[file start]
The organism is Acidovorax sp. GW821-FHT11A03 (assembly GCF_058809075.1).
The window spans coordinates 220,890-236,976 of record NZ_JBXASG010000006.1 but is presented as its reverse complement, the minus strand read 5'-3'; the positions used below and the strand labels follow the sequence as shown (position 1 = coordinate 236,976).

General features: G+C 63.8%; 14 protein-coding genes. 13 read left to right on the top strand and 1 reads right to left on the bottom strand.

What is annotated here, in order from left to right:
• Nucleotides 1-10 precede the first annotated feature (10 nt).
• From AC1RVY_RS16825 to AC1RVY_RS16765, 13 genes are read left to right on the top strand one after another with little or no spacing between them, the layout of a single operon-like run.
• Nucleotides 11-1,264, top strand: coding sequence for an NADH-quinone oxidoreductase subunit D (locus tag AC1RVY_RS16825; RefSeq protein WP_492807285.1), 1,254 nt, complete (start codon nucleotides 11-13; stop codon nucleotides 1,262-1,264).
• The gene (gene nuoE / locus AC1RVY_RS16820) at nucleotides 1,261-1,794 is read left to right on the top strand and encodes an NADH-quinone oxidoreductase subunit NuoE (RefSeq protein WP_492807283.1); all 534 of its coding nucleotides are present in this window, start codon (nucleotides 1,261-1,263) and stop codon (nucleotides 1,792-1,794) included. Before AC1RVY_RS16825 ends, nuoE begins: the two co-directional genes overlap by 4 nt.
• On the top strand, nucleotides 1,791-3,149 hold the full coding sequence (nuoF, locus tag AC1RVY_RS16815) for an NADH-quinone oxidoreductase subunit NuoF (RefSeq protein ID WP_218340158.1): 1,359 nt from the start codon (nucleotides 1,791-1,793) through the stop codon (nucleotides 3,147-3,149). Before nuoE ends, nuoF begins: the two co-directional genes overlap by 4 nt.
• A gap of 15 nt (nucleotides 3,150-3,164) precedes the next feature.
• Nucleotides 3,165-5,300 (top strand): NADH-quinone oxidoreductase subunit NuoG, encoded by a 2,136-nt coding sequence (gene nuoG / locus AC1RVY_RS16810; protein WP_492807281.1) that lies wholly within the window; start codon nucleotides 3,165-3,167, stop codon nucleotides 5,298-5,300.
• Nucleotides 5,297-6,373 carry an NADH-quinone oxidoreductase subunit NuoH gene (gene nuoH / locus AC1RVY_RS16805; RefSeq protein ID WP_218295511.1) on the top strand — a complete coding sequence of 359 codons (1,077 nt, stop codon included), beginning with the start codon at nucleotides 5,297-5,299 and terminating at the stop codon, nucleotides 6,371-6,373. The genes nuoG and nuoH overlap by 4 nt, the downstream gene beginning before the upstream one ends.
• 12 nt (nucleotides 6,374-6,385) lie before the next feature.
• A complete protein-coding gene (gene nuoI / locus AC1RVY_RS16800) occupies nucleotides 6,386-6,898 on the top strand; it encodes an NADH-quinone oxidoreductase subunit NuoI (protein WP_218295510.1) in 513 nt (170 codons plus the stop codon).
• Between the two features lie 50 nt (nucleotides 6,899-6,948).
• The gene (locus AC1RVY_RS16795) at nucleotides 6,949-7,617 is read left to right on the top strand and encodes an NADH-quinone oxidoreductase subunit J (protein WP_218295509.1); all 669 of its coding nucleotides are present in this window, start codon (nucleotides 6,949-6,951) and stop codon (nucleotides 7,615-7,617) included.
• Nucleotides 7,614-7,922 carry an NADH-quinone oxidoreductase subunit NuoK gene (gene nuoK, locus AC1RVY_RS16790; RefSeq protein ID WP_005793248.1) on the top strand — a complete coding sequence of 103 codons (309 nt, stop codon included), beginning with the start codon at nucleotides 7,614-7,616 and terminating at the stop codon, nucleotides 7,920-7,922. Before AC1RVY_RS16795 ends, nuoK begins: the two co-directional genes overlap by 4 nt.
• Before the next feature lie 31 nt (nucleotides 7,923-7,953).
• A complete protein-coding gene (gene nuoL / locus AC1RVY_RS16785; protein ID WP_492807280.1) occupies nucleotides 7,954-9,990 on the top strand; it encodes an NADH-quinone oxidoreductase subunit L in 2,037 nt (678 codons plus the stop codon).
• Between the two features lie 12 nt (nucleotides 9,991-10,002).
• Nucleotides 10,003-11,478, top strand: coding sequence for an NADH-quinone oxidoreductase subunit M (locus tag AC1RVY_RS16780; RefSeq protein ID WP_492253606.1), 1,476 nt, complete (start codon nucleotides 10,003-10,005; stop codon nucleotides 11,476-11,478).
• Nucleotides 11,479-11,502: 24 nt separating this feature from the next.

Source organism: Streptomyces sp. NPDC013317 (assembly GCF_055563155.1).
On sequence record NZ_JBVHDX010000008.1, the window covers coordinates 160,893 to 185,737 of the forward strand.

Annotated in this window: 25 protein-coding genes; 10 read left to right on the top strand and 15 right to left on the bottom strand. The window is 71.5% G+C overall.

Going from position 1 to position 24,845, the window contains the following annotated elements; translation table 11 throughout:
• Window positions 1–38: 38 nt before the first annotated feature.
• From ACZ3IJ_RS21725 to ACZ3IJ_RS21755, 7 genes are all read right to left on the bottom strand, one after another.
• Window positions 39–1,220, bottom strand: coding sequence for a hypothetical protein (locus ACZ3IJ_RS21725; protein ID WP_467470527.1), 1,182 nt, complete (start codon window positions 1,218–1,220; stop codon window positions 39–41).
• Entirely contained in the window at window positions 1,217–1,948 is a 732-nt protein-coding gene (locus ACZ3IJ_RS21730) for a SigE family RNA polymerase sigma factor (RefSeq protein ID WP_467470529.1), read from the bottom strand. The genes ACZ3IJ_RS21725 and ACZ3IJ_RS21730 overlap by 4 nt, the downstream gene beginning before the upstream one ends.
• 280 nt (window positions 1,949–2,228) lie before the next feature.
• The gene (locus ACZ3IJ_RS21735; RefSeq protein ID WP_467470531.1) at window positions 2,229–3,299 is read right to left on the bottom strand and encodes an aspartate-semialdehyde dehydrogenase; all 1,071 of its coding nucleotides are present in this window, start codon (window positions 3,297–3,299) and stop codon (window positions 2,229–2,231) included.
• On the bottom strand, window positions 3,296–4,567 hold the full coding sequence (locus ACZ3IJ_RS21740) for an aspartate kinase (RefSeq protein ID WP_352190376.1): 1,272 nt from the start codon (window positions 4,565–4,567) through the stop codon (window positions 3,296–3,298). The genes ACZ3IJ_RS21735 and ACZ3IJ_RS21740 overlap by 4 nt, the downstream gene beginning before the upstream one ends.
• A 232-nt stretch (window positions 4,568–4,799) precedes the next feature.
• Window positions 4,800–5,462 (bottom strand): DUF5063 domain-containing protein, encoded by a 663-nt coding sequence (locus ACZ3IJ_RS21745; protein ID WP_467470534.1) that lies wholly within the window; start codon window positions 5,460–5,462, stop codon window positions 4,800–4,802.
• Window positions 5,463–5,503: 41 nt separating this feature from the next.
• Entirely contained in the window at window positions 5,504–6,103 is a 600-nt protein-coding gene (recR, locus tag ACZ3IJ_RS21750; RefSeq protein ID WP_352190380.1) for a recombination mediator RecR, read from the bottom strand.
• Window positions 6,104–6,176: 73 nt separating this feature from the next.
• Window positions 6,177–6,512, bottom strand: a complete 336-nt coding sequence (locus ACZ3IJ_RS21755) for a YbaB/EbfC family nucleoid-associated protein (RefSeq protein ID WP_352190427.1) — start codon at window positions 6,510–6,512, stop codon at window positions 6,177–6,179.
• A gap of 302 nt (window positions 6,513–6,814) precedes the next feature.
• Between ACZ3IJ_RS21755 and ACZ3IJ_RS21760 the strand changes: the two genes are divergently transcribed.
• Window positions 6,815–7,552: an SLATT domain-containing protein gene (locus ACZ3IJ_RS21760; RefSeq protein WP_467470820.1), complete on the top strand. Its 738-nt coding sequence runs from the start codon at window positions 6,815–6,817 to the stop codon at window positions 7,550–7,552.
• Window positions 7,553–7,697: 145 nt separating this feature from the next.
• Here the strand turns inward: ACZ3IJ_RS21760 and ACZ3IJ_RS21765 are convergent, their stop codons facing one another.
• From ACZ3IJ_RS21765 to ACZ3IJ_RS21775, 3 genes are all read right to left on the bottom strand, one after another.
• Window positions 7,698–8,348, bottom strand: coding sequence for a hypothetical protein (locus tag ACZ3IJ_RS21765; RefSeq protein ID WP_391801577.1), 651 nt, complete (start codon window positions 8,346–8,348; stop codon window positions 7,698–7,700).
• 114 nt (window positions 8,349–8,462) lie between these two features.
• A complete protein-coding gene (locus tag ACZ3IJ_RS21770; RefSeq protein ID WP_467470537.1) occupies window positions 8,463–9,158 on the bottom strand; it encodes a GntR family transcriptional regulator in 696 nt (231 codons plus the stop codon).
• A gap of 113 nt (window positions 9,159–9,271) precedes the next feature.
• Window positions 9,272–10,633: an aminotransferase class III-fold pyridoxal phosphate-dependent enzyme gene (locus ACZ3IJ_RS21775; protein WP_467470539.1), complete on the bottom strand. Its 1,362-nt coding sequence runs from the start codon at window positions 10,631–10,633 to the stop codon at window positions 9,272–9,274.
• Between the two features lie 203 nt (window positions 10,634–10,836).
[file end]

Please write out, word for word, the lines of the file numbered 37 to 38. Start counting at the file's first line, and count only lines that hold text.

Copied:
• Entirely contained in the window at window positions 5,504–6,103 is a 600-nt protein-coding gene (recR, locus tag ACZ3IJ_RS21750; RefSeq protein ID WP_352190380.1) for a recombination mediator RecR, read from the bottom strand.
• Window positions 6,104–6,176: 73 nt separating this feature from the next.